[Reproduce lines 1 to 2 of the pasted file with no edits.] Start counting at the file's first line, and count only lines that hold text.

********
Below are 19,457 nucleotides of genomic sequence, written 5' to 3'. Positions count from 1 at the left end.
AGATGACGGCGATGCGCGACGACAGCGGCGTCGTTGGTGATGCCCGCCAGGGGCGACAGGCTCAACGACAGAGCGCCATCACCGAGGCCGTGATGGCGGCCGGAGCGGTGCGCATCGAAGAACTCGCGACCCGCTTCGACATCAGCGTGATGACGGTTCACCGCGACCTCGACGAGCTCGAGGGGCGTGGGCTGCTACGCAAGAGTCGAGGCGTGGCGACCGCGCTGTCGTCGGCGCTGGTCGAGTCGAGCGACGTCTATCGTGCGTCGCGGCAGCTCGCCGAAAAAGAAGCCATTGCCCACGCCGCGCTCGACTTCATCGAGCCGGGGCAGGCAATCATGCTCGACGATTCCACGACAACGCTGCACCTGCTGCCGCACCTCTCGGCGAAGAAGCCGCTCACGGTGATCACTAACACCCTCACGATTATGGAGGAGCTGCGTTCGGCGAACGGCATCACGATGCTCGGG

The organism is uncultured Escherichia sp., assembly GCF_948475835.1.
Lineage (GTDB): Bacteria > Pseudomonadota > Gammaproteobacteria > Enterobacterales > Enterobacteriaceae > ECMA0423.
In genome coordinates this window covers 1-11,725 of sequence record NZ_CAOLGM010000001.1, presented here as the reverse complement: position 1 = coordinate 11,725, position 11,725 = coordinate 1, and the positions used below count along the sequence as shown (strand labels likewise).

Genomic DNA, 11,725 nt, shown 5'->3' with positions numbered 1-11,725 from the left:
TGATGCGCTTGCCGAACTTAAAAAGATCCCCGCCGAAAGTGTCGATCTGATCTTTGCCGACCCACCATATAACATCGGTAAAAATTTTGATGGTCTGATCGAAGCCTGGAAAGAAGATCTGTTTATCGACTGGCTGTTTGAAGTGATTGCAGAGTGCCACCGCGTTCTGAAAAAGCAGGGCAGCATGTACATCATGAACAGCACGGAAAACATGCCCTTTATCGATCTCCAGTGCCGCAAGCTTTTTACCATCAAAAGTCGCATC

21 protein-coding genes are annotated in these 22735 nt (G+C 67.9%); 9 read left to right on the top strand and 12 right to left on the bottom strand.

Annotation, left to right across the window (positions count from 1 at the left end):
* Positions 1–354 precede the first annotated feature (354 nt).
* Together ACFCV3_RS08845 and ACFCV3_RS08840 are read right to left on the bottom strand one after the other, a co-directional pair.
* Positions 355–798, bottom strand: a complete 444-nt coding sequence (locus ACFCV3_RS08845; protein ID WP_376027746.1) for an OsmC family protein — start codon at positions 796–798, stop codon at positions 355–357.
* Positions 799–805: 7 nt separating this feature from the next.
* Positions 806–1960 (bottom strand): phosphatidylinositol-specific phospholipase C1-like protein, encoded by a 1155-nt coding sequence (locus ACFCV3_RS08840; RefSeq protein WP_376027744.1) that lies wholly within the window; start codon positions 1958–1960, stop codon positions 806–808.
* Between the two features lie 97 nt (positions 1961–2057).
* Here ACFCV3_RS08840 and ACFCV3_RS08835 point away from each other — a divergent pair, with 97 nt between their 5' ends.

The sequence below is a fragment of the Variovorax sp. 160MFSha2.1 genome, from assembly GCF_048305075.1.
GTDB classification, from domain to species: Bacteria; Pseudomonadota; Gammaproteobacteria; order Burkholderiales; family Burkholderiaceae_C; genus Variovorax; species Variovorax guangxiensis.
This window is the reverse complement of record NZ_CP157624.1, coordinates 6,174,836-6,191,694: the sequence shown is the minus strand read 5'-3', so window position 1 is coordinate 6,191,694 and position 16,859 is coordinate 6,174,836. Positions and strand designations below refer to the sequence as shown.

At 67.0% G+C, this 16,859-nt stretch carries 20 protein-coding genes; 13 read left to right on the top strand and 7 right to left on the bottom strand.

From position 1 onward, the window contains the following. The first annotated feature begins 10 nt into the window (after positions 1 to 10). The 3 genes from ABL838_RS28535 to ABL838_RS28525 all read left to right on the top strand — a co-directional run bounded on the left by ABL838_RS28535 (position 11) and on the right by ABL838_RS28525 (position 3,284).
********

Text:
Below are 19,457 nucleotides of genomic sequence, written 5' to 3'. Positions count from 1 at the left end.
AGATGACGGCGATGCGCGACGACAGCGGCGTCGTTGGTGATGCCCGCCAGGGGCGACAGGCTCAACGACAGAGCGCCATCACCGAGGCCGTGATGGCGGCCGGAGCGGTGCGCATCGAAGAACTCGCGACCCGCTTCGACATCAGCGTGATGACGGTTCACCGCGACCTCGACGAGCTCGAGGGGCGTGGGCTGCTACGCAAGAGTCGAGGCGTGGCGACCGCGCTGTCGTCGGCGCTGGTCGAGTCGAGCGACGTCTATCGTGCGTCGCGGCAGCTCGCCGAAAAAGAAGCCATTGCCCACGCCGCGCTCGACTTCATCGAGCCGGGGCAGGCAATCATGCTCGACGATTCCACGACAACGCTGCACCTGCTGCCGCACCTCTCGGCGAAGAAGCCGCTCACGGTGATCACTAACACCCTCACGATTATGGAGGAGCTGCGTTCGGCGAACGGCATCACGATGCTCGGG